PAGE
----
Re: Fwd: Acceptance of Mediocre Documentation

Subject: Re: Fwd: Acceptance of Mediocre Documentation
From: mearro -at- msn -dot- com
To: "TECHWR-L" <techwr-l -at- lists -dot- techwr-l -dot- com>
Date: Tue, 24 May 2005 17:34:55 -0600

It's great that you are willing to take on more responsibility and to put
in extra effort beyond what is expected.

However, if you are being hired to perform a specific task or to fill a
certain role, then you should not be surprised if that is all that is
expected of you.

There are several reasons why an organization may not want you to "be all
that you can be." If you are a contractor (or change jobs a lot), a
company may want to avoid anything that *seems* complicated so that -
after or if you leave - anyone can update the docs. (I'm not saying that
this is good thinking - just not uncommon.) Another reason is that
sometimes you need to put in a lot of time on a job before your advice and
recommendations are respected & followed. Also, revising existing
documentation - beyond updating - can sometimes be a sensitive issue. Who
created the original docs? How will they react to the revisions? That may
be something that concerns your manager(s).

Another thing to consider is how you support your suggestions. Do you just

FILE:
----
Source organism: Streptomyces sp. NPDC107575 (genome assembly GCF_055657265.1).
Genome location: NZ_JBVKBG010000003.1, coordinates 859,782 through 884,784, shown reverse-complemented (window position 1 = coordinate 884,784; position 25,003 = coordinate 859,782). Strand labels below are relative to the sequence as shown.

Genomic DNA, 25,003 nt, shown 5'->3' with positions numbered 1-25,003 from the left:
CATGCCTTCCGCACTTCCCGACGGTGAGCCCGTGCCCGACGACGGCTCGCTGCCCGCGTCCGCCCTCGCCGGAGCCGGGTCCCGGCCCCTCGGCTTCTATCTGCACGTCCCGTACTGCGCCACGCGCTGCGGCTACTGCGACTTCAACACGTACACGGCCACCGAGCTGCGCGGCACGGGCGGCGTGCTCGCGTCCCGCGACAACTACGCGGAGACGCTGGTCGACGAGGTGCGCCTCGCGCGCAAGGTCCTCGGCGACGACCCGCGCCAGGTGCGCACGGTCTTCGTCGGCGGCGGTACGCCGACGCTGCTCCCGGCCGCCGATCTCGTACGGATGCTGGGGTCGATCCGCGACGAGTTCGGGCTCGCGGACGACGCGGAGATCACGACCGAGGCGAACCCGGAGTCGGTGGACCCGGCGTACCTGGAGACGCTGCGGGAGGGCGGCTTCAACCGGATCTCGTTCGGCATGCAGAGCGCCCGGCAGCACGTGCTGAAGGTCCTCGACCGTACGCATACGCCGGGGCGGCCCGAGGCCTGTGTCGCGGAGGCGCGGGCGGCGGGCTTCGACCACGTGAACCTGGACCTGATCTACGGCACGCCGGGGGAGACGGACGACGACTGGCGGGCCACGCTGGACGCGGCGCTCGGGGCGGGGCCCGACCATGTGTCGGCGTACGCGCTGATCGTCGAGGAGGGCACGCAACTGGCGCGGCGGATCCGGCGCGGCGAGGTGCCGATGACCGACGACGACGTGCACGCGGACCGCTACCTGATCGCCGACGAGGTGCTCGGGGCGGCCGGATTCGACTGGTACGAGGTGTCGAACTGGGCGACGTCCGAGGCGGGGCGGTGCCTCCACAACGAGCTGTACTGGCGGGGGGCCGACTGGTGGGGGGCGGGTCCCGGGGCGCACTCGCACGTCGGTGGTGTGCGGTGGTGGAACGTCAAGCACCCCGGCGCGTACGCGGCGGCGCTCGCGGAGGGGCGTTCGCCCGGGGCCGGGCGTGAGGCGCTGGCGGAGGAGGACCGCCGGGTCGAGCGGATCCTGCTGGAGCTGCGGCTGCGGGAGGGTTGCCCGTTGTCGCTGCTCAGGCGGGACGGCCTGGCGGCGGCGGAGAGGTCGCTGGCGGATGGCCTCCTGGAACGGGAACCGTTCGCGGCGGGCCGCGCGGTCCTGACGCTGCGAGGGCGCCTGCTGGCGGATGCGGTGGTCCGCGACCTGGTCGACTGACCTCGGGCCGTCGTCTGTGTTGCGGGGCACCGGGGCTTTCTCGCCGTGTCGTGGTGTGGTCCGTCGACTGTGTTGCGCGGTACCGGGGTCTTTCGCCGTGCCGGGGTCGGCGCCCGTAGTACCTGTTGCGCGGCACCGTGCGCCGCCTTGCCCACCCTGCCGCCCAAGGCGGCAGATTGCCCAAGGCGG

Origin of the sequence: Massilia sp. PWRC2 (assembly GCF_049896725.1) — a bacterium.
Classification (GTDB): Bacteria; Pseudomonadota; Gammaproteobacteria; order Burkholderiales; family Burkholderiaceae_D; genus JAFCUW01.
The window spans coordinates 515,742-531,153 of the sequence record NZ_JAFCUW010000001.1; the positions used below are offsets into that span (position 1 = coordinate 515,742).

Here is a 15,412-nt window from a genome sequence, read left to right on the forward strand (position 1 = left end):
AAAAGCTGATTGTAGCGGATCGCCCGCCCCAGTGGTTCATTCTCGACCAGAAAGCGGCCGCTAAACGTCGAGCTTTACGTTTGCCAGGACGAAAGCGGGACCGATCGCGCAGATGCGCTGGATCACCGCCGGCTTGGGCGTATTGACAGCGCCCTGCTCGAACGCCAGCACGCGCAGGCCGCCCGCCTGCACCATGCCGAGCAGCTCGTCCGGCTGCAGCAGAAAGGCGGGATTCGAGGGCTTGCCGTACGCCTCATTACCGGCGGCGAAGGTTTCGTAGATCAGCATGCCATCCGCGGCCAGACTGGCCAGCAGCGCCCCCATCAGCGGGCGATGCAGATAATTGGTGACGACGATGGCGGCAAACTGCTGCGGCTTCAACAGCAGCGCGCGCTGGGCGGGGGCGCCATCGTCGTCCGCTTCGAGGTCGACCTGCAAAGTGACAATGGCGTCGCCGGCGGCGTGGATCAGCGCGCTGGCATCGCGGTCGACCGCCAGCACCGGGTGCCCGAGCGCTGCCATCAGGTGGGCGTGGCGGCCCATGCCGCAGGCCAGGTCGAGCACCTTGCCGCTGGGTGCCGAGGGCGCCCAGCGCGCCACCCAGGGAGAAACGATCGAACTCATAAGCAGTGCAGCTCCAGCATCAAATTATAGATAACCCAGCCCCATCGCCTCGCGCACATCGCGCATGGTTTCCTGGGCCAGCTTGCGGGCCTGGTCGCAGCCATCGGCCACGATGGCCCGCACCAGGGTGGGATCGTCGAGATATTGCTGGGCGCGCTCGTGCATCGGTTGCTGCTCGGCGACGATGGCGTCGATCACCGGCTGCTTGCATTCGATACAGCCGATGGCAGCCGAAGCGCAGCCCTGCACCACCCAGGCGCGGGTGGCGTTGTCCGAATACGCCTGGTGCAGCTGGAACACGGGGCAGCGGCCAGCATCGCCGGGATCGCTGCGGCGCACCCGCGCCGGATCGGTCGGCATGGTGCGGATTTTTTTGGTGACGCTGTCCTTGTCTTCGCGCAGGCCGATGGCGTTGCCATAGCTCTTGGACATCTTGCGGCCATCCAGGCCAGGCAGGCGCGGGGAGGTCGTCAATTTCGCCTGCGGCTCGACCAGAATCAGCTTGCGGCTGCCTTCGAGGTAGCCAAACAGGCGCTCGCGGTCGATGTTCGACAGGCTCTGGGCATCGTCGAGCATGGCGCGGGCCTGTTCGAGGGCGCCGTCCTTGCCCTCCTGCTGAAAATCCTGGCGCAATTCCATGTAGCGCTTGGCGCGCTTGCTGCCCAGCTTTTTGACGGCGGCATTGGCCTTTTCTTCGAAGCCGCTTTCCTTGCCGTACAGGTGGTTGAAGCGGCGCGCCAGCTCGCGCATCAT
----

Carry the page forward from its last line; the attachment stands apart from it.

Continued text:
say "I think" or can you supply statistics and examples? For example, if
you want to improve the docs by adding indexes - then pass on articles
about the value of indexes. I've also found invoking Microsoft or other
industry leaders to be useful. "Well, Microsoft does XYZ with their Help."

That said, I do sympathise with your situation. I would not want to be in
a position where I couldn't influence & improve the quality of the
documentation that I produced. That's very important to me. I wouldn't
want to accept a position unless I could do that.

Instead of dealing with this situation after you are hired, I'd recommend
spending more time interviewing potential employers so you better know
what is expected of you. During an interview, ask to look at the existing
documentation and try to find out what they like & don't like about it. I
remember one interview where a Doc Manager proudly presented documentation
that I thought was shoddy. I turned that position down. Other interviews,
I've shown examples of my work, explained what I did to the docs, and had
hiring managers tell me they want me to do the same thing to their docs.

Again, it's great that you care about quality. I'm sure that (maybe with a
little effort) you'll have a bright future. Don't be discouraged & don't
stop caring.



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